6. I knew him.
    Yes he was always Frum. He was not a Lubavitcher. His brother Norman is. He also did not usually wear black pants.
    They are valid corrections to the post.
    But why does any of this matter?
    HE was a Yid who was killed because of this.

  7. bugyes- It matters because people are creating a myth about your friend before your very eyes. As I said, who he actually was is apparently no longer as important as who people can make him out to be- in this case, some kind of Chabad Hasid (be it a BT, or a rabbinical student, or whatever). I think it also ties into people’s desire to construct a narrative arc of Rosenbaum’s death- a Chabad Hasid accidentally killed a black boy, there was a riot in Crown Heights, and then blacks killed a Chabad Hasid in revenge. But the truth is that Mr. Rosenbaum’s death is just as much about randomness as it is hatred. He was, as I said before, in the wrong place at the wrong time. People don’t want to hear this, so they construct a false history in which Rosenbaum is a Chabadnik par excellence, as opposed to a regular Jew with a beard happening to be in the neighborhood.

    If anything, I would think that people that actually knew him and his family would be angry that various media sources, including Chabad, continue to perpetuate incorrect information about Mr. Rosenbaum and rewrite his very identity. There is nothing morally wrong about being a Lubavitcher. But there is something wrong with spreading misinformation for the sake of making an ideologically convenient narrative

    Simply put, Mr. Rosenbaum was a real person, not a symbol, and the facts of his life should be remembered accurately. He should not be reinvented after his death so he can be a martyr or poster boy for specifically anti-Lubavitcher persecution.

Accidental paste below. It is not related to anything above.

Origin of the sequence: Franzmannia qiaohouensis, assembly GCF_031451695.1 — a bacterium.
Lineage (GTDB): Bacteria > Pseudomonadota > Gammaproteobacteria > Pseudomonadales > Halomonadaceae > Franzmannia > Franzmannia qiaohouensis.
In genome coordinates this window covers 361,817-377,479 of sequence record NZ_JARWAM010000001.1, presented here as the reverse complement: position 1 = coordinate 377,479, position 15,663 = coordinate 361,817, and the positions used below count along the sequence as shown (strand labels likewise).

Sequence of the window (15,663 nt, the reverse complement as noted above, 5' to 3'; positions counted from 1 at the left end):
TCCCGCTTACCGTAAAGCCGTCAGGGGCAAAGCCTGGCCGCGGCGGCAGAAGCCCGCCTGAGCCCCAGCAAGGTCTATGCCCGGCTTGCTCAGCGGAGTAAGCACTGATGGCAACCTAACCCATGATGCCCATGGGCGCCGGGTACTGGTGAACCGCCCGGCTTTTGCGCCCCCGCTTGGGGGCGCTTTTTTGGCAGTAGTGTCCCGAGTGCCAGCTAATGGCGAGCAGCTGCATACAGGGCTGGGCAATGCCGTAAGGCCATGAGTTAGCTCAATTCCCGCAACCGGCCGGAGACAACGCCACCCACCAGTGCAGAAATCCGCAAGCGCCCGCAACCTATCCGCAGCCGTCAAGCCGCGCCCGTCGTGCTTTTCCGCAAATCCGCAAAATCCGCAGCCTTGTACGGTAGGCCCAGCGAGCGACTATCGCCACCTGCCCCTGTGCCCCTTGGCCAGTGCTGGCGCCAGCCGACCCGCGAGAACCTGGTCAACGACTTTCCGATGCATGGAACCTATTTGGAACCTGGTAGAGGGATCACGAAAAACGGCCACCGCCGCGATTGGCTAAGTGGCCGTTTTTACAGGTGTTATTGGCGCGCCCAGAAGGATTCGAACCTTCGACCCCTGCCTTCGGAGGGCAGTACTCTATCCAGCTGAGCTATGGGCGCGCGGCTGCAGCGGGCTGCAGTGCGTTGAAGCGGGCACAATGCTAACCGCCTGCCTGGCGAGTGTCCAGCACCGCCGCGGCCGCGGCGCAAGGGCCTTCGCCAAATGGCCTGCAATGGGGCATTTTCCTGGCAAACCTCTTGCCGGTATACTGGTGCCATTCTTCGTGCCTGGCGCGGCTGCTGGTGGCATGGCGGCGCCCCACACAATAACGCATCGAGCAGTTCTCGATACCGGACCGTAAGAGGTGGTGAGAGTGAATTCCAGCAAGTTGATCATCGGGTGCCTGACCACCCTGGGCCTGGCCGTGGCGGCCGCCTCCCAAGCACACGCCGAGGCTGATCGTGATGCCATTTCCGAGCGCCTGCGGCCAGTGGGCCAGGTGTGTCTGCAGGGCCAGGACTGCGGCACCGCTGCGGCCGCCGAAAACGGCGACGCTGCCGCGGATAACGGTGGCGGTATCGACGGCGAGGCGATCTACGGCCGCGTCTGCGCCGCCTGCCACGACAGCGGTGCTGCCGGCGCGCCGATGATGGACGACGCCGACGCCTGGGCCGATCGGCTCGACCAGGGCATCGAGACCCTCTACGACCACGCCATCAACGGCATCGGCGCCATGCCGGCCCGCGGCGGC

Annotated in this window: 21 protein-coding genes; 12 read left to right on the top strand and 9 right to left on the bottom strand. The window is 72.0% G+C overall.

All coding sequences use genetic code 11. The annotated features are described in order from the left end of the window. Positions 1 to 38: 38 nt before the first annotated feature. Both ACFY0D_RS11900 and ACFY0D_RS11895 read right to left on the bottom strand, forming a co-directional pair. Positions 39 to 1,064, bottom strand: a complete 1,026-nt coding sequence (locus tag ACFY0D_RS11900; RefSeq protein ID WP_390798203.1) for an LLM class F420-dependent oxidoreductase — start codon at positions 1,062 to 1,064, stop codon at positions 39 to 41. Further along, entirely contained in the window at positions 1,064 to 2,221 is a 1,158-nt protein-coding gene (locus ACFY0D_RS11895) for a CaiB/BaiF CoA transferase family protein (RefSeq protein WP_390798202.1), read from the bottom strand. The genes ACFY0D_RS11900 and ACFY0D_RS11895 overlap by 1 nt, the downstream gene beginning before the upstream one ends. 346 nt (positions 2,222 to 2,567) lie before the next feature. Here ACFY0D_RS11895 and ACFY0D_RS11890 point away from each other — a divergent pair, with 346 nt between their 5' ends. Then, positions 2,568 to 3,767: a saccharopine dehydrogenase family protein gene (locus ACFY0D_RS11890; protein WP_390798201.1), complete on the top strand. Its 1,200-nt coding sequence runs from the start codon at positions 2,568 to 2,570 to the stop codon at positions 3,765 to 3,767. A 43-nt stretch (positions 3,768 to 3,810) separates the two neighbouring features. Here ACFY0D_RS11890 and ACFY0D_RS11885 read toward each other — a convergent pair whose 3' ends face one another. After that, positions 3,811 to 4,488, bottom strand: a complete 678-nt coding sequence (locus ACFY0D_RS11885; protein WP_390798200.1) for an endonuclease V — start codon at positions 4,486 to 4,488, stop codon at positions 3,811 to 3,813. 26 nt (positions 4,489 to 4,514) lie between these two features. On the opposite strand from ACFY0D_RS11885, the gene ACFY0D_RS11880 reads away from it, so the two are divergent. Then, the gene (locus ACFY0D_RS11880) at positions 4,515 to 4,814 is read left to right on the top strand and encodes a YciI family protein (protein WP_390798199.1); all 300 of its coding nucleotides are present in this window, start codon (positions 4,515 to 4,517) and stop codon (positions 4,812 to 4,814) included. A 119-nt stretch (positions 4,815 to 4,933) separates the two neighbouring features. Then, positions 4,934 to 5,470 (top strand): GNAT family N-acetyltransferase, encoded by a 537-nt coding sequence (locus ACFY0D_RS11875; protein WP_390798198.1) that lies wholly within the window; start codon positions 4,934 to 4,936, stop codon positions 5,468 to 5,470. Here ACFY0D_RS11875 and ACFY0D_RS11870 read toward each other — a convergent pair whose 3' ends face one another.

8. I knew Yankel too. Friar has it pretty much right. I don’t know who this Yochi person is, but he couldn’t be more wrong. Yankel grew up frum and was not learning in a yeshivah in Crown Heights at the time of his murder. In fact the only reason he was in CH that day was because the place he had been staying at in Flatbush was unavailable for a few weeks, so some of his Australian friends who were learning in CH put him up in their dorm room until he could move back to Flatbush.

    On the other hand, it’s not as if he had nothing to do with Lubavitch. He learned in Lubavitch, he davened in Lubavitch, and if there was one group within Orthodoxy with which he could identify more than any other it would probably have been Lubavitch. But he didn’t believe in labels. His midah was Emes, and he didn’t tolerate fakery from anyone, great or small, so he didn’t exactly fit in to any one group, and wasn’t interested in doing so. He was “just a Jew”. He wore tzitzis and a yarmulke and had a beard, but he wore coloured shirts and jeans, not the charedi “uniform”.

    Two quibbles with “The Town Crier”. I would not call him particularly Chassidish more than anything else. But I would call him a Torah scholar. He wasn’t learning full time at that point in his life, but for his age he knew a lot of Torah. He didn’t make a show of it, but he had a lot of seforim, and they didn’t just sit on the shelf, he actually used them a lot.